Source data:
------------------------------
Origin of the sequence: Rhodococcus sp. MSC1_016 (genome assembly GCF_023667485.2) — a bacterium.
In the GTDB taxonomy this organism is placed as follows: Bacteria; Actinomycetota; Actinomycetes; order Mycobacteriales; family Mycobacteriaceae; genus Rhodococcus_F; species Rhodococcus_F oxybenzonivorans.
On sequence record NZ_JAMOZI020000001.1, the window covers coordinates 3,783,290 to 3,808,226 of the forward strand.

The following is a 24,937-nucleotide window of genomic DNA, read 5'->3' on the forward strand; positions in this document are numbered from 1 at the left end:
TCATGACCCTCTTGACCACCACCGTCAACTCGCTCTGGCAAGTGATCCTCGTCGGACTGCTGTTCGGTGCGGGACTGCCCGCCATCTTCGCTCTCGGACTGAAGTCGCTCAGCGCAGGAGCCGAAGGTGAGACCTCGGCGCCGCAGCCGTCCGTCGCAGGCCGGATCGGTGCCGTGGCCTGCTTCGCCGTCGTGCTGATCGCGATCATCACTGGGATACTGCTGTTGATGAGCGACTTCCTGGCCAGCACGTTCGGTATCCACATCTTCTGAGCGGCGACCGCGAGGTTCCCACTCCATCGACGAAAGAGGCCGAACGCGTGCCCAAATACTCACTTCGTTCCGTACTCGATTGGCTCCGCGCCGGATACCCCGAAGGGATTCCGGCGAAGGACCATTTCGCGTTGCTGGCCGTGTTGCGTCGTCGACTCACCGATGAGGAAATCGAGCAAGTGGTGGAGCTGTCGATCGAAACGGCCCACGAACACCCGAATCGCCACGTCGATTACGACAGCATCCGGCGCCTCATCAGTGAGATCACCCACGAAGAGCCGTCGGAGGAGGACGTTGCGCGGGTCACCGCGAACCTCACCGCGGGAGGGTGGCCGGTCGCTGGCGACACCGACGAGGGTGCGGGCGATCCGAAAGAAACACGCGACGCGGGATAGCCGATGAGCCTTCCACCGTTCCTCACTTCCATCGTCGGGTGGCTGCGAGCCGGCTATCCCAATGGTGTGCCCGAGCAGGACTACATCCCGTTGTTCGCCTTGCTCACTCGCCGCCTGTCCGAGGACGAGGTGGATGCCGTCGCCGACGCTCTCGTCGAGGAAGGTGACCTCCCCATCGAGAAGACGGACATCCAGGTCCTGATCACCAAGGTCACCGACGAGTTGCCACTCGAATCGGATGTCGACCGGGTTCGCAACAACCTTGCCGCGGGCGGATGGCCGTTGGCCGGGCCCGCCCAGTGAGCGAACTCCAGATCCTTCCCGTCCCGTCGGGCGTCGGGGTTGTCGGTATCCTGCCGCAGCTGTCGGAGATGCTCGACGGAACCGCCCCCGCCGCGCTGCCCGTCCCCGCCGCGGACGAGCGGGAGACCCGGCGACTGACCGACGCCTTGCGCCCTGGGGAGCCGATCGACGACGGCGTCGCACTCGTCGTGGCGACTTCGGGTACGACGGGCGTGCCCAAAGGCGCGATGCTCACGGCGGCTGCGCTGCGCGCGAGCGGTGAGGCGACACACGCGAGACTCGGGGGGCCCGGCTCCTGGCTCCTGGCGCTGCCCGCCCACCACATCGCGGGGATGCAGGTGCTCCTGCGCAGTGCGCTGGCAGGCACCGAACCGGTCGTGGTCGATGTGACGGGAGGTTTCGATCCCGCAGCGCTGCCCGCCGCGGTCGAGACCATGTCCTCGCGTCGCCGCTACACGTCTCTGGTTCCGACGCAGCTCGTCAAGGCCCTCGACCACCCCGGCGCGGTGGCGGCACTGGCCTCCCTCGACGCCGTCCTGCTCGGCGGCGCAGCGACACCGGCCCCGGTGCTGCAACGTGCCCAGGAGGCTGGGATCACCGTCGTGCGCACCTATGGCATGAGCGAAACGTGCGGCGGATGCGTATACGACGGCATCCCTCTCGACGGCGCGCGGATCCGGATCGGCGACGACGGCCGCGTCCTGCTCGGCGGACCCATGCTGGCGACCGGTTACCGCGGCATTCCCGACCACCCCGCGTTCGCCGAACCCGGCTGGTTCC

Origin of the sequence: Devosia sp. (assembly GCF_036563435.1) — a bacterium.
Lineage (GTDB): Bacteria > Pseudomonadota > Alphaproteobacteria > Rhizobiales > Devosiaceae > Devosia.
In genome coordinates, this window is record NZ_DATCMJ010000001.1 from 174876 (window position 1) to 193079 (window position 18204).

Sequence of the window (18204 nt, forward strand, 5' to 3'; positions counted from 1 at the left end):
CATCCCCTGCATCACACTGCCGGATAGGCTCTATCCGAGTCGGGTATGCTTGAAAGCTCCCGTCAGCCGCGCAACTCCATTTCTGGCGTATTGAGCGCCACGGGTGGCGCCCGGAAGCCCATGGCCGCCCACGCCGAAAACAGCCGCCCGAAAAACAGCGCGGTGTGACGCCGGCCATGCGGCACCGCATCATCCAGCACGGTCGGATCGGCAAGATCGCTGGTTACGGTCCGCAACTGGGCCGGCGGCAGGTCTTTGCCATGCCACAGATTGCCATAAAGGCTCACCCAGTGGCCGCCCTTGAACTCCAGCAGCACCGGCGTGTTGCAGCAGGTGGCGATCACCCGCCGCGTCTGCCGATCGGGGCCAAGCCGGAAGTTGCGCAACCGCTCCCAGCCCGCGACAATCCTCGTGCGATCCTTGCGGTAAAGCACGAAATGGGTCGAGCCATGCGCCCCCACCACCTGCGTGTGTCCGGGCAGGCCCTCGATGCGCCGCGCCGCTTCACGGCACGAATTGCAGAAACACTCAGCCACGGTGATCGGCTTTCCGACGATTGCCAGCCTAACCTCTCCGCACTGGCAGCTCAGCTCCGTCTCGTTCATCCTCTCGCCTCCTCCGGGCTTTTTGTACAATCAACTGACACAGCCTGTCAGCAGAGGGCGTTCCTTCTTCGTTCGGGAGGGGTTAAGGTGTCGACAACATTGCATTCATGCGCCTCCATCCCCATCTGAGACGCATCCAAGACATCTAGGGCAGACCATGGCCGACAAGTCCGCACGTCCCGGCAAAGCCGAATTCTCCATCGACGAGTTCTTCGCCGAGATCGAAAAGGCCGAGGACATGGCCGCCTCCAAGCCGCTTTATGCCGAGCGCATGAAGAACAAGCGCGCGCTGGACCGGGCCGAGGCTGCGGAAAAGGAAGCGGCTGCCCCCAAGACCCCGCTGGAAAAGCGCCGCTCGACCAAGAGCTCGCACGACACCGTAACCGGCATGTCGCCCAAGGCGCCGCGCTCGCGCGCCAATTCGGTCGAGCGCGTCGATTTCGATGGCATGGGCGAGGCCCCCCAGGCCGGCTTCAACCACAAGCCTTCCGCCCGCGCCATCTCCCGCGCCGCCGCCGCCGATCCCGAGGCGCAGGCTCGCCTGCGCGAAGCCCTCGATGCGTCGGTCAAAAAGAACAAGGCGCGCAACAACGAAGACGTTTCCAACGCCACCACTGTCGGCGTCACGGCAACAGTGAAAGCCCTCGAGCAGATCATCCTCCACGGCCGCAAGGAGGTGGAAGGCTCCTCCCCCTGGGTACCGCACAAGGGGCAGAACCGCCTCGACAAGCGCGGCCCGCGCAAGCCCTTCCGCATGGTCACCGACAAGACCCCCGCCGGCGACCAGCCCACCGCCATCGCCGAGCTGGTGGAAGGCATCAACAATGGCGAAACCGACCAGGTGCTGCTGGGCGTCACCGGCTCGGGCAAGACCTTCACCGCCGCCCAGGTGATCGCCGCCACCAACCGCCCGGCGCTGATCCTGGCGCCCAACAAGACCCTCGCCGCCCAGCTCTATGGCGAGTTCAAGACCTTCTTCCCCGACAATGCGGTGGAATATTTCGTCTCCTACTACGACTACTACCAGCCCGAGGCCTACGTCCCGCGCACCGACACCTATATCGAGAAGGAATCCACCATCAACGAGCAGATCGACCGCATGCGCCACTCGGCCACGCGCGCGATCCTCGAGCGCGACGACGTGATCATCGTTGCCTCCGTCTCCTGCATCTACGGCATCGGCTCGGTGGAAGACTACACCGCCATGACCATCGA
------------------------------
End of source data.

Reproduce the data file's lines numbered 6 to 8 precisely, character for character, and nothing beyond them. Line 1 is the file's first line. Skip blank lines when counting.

Origin of the sequence: Devosia sp. (assembly GCF_036563435.1) — a bacterium.
Lineage (GTDB): Bacteria > Pseudomonadota > Alphaproteobacteria > Rhizobiales > Devosiaceae > Devosia.
In genome coordinates, this window is record NZ_DATCMJ010000001.1 from 174876 (window position 1) to 193079 (window position 18204).